Feeder bands from Tropical Storm Allison dumped heavy rains over Southeast Louisiana. By the 8th, many locations from Baton Rouge south to Thibodeaux were deluged with 10 to 18 inches of rain, which produced tremendous flooding. Another round of heavy rains erupted on the 10th and 11th as Allison's remnants moved directly over the same area. By the end of the second round, up to 30 inches had fallen in the area around Thibodeaux, LA. Hundreds of homes were flooded. Further north, over 3 inches of rain fell on already saturated ground in Marion County, Mississippi causing flooding to many roads.


A thunderstorm at Wye Mills, MD toppled the massive Wye Oak, the living symbol of Maryland's state tree and designated the largest white oak in the country. The tree was estimated to be more than 460 years old, 104 feet tall, with a trunk 32 feet in circumference.

The parking lot of a closed service station at Somers Point, Atlantic County, New Jersey, was hit by lightning. It traveled to the underground storage tank. The resulting explosion left a crater 50 feet in diameter and 8 to 10 feet deep.


Port Alberni, British Columbia Canada soared to a record high temperature of 94.5°, smashing the old June mark by 16 degrees.


An unusually strong storm system brought very strong winds to the Front Range Foothills in Colorado. Peak gusts included: 92 mph at Boulder, 85 mph two miles southwest of Boulder, 83 mph ten miles south of Boulder and 55 mph at Denver International Airport. The wind caused uprooted trees, power outages and the cancellation of 60 flights at Denver International Airport.

On this date through the 7th, Oman authorities evacuated tens of thousands of residents and closed the major port of Sohar as Cyclone Gonu, the Arabian Peninsula's strongest storm in 60 years, roared toward the Strait of Hormuz, the world's major transport artery for Persian Gulf oil. Maximum sustained winds of 90 mph with gusts to 105 mph churned up ocean waves as high as 35 feet. A few days prior to landfall, Gonu had intensified to a powerful super cyclonic storm with maximum sustained winds of 160 mph.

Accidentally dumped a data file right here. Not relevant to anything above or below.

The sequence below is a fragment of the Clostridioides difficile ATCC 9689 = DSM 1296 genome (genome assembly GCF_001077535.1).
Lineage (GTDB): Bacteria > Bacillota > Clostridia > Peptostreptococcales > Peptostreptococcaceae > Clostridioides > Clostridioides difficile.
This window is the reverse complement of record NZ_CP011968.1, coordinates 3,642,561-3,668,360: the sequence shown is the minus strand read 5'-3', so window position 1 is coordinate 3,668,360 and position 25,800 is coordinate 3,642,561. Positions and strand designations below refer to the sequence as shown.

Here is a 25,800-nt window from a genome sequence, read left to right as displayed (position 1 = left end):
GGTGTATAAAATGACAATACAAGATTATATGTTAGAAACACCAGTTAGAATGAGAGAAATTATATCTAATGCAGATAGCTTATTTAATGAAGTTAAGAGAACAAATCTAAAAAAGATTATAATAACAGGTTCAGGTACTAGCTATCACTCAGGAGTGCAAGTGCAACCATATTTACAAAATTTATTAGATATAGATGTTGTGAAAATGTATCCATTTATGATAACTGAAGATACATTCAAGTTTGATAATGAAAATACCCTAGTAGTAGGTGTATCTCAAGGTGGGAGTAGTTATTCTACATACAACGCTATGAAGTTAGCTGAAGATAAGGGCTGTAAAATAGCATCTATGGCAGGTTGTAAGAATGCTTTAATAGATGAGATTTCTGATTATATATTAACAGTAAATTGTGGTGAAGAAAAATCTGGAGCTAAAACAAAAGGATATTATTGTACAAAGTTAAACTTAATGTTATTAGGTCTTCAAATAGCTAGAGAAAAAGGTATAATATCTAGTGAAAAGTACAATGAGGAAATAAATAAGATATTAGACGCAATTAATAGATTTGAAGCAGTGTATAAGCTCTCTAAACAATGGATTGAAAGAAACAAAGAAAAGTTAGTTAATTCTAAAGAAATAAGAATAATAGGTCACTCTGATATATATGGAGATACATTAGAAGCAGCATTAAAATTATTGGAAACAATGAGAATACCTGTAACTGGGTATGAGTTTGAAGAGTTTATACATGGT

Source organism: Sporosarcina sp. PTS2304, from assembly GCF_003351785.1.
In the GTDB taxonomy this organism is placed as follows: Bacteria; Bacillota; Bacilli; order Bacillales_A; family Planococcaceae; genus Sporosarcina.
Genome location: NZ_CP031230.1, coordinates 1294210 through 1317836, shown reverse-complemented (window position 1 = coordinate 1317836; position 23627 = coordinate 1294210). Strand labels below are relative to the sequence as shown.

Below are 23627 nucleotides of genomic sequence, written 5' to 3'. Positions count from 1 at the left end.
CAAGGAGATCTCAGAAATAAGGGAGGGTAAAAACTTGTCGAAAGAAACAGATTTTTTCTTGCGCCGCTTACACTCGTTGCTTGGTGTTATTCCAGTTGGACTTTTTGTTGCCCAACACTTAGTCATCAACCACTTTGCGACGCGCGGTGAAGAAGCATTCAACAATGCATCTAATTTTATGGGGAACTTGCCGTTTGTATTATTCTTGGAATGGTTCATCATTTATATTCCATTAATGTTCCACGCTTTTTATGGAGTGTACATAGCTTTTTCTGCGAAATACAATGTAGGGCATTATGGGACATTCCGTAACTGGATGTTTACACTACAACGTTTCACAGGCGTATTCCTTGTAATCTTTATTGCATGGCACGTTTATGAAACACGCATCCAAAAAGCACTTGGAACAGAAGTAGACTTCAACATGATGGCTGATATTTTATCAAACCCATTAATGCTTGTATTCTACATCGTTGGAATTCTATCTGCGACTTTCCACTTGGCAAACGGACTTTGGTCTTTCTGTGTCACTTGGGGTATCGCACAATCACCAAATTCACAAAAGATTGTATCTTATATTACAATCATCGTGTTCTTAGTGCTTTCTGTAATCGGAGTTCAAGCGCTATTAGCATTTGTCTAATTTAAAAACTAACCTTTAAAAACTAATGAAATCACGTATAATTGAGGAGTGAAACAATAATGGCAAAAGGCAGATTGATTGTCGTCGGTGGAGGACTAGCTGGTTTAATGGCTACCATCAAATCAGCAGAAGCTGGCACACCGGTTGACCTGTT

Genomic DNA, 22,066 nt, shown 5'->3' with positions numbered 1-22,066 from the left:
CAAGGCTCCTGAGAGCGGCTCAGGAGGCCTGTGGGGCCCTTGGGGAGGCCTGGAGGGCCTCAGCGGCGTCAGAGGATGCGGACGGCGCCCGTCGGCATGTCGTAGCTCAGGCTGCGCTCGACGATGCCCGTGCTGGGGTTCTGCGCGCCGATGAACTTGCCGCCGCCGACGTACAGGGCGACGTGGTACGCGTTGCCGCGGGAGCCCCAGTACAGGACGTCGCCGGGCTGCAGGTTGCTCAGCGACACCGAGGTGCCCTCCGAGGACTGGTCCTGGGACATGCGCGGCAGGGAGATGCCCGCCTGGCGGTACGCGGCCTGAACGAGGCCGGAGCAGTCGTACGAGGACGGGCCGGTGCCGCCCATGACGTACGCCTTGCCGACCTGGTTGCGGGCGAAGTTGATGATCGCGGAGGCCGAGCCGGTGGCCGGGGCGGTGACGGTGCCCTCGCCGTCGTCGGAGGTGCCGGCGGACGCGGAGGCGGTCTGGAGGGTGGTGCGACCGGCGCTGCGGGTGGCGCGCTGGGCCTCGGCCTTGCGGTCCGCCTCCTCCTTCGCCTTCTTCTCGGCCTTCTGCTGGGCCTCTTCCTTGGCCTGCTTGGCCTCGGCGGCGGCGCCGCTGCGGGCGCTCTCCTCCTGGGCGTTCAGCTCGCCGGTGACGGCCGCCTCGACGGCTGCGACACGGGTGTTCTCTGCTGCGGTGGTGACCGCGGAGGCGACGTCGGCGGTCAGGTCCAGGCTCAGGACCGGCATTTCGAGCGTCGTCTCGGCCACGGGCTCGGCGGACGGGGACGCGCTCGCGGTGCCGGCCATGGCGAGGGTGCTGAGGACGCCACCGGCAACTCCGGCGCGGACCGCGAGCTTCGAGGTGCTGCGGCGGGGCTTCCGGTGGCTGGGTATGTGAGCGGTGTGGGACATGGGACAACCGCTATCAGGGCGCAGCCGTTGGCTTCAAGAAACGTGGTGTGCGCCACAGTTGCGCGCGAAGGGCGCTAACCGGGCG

Strong thunderstorms pushed across southeast Illinois during the early morning, producing widespread rainfall of 3 to 7 inches. The highest total of 9.10 inches occurred south of Martinsville, in Clark County. Nearly 100 homes in the county were damaged from the resulting flash flooding, and every county road as well as portions of I-70 was closed due to high water.

A line of severe thunderstorms developed across central Indiana and expanded northeastward into northeast Indiana and northwest Ohio. An EF1 tornado hit Marion County, while thunderstorms producing wind gusts in excess of 60 mph created widespread wind damage across Wells and Adams counties in Indiana, and Van Wert County in Ohio.


Severe storms in northeast Italy spawned a tornado in the town of Treviso which ripped off roofs and left 20 people injured.


Tornadoes and thunderstorms tore through the Midwest USA, killing at least seven people in Ohio and triggering the automatic shutdown of a nuclear power plant in Michigan. In northwest Ohio, seven people were confirmed dead in mostly rural Lake Township south of Toledo. Tornadoes destroyed dozens of homes and heavily damaged the police headquarters and high school. "Windows were blown out of the buildings, buses overturned, the police department lost all of their vehicles except the ones that were occupied by officers," said a police spokesman in a neighboring township where calls were rerouted. Severe storms caused the automatic shutdown of the Fermi 2 nuclear power plant on the shore of Lake Erie in southeast Michigan after a key area of the plant lost its power feed. Tornadoes also touched down in several locations in central Illinois around Peoria, with reports of dozens of injuries and damaged buildings.

Thousands of firefighters and soldiers are strengthening dykes that are crumbling in a second wave of massive flooding in southern Poland following weeks of torrential rains. Some 3,000 people have been evacuated from eight villages after the Vistula River spilled over near Szczucin, where massive flooding first hit in May. The Vistula was also inundating the streets and house in a part of Sandomierz, after dykes repaired after the May flooding, succumbed under new flood wave. Some villages were cut off and relying on army helicopters to drop supplies after parts of roads were washed away.